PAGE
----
Seeking Alpha
Macro, portfolio strategy, fixed income
Profile| Send Message| ()  

The IRS recently released data on individual income taxes, and the Tax Foundation has nicely summarized the data, and I've put the data in the chart below. The story hasn't changed: upper-income earners continue to pay a hugely disproportionate share of total income taxes.

(click to enlarge)

In 2010, it took $370K adjusted gross income to make it into the top 1% of income earners, and they paid almost 40% of all federal income taxes. The top 5% of income earners made at least $162K and paid almost 60% of all federal income taxes. The top 10% paid made at least $17K and paid a little over 70%. The top 25% included all those making $69K or more, and they paid over 87% of all federal income taxes. Meanwhile, the bottom 50% of income earners (those making $34K or less) paid only 2.4% of all federal income taxes, and the vast majority of them either paid no income tax or received money on net from the IRS.

One other important thing to note is that the share of total income taxes paid by the top 10% of income earners today has risen by 40% since the early 1980s, despite the fact that the top income tax rate has been cut in half. This is powerful evidence that the tax code remains highly progressive despite big cuts to top tax rates.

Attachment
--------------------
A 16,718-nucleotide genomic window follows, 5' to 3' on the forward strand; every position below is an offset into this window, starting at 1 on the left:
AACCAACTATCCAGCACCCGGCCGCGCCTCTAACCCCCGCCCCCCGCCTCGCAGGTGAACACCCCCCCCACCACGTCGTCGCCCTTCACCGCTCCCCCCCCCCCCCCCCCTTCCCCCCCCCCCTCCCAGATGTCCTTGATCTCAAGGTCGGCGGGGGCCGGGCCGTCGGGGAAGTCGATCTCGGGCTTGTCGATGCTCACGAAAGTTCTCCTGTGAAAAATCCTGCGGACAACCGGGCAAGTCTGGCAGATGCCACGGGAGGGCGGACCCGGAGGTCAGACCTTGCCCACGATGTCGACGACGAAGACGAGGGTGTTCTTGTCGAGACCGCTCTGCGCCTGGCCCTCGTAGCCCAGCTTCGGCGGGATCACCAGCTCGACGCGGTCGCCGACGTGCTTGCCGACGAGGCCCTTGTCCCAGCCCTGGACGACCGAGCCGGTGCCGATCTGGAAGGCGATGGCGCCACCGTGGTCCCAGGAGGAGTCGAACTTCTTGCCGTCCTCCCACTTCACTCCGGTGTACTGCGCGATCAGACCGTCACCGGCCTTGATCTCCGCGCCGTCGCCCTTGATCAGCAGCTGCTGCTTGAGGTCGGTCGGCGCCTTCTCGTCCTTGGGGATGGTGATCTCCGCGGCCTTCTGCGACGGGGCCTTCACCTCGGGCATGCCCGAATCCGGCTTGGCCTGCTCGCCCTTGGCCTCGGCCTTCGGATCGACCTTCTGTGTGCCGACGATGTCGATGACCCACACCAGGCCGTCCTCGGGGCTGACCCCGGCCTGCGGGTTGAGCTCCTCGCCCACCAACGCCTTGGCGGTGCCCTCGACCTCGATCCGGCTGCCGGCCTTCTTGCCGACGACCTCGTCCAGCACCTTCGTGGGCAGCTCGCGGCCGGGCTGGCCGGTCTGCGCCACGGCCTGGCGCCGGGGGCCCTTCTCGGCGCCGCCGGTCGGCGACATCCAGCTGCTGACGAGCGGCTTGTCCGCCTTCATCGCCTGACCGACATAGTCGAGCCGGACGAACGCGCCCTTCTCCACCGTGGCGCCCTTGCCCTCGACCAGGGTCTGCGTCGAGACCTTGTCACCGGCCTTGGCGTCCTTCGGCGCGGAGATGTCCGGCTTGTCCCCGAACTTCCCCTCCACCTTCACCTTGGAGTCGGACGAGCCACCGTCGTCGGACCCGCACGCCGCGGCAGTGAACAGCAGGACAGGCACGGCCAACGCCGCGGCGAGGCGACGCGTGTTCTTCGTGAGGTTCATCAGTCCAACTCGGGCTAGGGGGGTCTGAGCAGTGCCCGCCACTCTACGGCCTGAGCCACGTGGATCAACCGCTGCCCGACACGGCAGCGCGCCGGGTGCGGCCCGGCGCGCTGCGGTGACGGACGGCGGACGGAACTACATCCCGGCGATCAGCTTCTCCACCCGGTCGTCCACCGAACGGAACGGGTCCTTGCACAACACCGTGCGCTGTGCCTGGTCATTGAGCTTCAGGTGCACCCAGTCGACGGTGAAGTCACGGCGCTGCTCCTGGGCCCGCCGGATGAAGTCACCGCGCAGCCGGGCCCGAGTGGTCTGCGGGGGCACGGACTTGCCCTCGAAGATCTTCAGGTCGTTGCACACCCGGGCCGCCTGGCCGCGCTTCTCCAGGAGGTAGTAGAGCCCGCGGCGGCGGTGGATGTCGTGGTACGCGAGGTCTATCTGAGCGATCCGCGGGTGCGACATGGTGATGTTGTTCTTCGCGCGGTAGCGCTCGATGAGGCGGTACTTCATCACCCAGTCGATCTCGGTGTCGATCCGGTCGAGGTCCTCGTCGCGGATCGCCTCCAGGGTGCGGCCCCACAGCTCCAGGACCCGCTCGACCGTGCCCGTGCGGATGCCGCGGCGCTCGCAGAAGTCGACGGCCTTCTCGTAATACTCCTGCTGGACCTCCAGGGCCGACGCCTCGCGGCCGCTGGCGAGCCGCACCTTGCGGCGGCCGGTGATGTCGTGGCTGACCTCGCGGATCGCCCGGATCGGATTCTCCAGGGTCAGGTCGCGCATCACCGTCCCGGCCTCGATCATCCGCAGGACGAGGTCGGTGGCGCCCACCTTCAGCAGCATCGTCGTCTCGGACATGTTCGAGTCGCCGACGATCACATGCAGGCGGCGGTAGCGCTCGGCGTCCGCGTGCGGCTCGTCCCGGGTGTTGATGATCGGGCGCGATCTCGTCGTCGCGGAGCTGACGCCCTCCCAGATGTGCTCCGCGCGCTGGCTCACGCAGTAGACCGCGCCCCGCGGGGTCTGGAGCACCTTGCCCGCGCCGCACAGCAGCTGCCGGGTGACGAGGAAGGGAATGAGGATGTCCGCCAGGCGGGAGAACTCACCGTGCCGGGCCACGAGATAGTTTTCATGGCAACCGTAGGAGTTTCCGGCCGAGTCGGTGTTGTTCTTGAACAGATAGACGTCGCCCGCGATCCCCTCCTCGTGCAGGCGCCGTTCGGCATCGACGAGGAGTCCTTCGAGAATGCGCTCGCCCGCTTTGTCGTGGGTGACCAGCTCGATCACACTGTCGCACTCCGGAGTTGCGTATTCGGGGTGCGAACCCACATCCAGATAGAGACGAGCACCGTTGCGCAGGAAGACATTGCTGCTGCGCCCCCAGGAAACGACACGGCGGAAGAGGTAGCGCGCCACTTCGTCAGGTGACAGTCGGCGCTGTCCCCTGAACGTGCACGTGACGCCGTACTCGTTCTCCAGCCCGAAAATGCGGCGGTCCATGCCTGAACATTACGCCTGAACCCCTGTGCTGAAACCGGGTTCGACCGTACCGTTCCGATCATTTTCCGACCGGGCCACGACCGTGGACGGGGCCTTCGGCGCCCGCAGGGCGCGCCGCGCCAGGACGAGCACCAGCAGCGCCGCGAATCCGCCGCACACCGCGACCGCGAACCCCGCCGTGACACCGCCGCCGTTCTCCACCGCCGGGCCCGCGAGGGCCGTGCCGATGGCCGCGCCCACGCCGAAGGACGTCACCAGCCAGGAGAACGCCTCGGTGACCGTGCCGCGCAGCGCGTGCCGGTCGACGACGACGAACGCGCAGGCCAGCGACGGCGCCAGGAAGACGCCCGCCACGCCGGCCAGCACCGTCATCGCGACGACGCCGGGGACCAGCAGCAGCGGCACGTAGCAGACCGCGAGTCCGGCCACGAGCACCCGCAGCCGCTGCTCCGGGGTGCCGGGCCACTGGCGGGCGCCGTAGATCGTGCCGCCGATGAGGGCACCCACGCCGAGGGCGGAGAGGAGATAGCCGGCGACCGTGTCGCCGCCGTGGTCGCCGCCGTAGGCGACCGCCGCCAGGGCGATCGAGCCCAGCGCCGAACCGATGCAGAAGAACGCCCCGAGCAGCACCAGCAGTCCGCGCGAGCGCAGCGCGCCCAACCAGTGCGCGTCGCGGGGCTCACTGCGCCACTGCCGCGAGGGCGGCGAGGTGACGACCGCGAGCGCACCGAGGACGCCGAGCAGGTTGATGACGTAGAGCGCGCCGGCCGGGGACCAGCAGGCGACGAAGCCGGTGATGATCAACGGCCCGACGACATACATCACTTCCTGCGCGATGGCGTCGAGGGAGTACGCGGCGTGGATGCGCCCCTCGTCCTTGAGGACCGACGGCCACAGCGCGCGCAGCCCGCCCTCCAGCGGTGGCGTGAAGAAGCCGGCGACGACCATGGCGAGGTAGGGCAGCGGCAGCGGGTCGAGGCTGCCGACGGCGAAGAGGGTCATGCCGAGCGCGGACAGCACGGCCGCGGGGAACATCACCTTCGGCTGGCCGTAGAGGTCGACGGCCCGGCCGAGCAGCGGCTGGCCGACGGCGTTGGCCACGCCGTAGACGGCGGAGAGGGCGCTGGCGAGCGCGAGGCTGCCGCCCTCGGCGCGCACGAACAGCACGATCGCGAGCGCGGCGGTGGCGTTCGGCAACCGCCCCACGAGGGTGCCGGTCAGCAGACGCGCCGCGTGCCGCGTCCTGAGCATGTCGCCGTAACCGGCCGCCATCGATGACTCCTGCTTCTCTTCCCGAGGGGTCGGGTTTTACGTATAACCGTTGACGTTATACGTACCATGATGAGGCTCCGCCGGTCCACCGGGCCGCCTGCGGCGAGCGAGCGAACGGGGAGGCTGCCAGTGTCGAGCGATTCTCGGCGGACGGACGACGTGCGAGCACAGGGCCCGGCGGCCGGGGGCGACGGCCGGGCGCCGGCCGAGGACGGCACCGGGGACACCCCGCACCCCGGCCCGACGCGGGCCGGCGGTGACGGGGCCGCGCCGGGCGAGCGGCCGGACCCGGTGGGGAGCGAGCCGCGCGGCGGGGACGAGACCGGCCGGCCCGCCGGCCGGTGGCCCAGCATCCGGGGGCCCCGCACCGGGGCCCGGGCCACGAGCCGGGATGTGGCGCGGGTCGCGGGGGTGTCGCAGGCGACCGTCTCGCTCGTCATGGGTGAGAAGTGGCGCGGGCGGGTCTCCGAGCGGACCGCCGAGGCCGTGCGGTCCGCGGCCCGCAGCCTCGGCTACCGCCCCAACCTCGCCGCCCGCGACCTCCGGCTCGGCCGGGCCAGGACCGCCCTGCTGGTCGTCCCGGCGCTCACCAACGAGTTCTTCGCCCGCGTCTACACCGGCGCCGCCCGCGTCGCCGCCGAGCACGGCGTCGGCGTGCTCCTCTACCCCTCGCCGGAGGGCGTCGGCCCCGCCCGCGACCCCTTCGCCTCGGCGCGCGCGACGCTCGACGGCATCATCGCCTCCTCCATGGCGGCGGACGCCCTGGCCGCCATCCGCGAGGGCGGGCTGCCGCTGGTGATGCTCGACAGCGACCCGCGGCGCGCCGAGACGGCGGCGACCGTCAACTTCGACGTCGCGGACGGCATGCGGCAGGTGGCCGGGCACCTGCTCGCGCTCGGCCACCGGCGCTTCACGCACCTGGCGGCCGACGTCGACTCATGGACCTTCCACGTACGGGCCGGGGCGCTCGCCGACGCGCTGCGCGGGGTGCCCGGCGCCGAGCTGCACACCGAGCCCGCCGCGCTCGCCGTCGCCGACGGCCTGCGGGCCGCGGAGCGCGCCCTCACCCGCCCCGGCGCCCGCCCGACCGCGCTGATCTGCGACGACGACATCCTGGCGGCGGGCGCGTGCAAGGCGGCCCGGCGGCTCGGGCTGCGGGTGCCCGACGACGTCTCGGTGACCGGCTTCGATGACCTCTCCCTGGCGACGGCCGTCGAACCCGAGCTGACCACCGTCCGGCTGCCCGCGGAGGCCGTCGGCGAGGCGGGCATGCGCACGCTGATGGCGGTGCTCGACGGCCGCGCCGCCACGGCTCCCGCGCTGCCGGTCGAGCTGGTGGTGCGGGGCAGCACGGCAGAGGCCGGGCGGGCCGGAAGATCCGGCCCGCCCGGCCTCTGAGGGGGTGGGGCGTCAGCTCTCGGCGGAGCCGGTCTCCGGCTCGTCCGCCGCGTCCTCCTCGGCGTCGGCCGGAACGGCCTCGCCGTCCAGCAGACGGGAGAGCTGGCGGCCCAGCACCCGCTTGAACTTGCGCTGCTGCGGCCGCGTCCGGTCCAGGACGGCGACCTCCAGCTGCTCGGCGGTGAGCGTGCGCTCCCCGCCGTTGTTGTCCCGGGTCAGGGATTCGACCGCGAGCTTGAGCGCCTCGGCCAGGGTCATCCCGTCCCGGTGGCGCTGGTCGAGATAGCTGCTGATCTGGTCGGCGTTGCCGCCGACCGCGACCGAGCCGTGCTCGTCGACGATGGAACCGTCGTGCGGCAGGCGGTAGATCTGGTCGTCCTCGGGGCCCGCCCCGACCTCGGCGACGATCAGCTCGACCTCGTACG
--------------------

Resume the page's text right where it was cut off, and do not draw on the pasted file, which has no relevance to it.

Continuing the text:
Let's talk "fairness:" The top 10% of income earners in this country already pay over 70% of federal income taxes, and the top 1% (the rich) already pay almost 40%. Is that not enough? Almost half of those who work pay no federal income taxes. Is that fair? Is it healthy for so few to pay so much, and for so many to pay nothing? When almost half the population has no skin in the game, and another quarter pay only a very small share of total taxes, it is easy to demonize or exploit the rich—it's called the "tyranny of the majority."

These are very sobering statistics. Instead of asking the rich to pay even more, we should be thinking about how everyone should pay at least something. Just paying your social security taxes doesn't count, because in theory—if not in practice, since the rich will undoubtedly subsidize the social security income of a great many people in the future when social security revenues fail to cover expenditures—that is money you will get back when you retire. Income taxes, in contrast, go into the general fund.

UPDATE: The chart below shows the share of total income earned by each of the groups in the chart above. Not surprisingly, top income earners make a large share of total income. However, if you compare the two charts, you see that the share of total taxes they pay is much larger than the share of income they earn. Our tax code is very progressive no matter you look at it. In 2010, for example, the top 1% of income earners made 19% of the country's total adjusted gross income and paid 37% of total income taxes. The top 5% earned 34% of total income and paid 59% of total taxes. The top 10% earned 45% of total income and paid 71% of total taxes. The top 25% earned 68% of total income and paid 87% of total taxes.

(click to enlarge)

Source: Tax Share By Bracket: An Update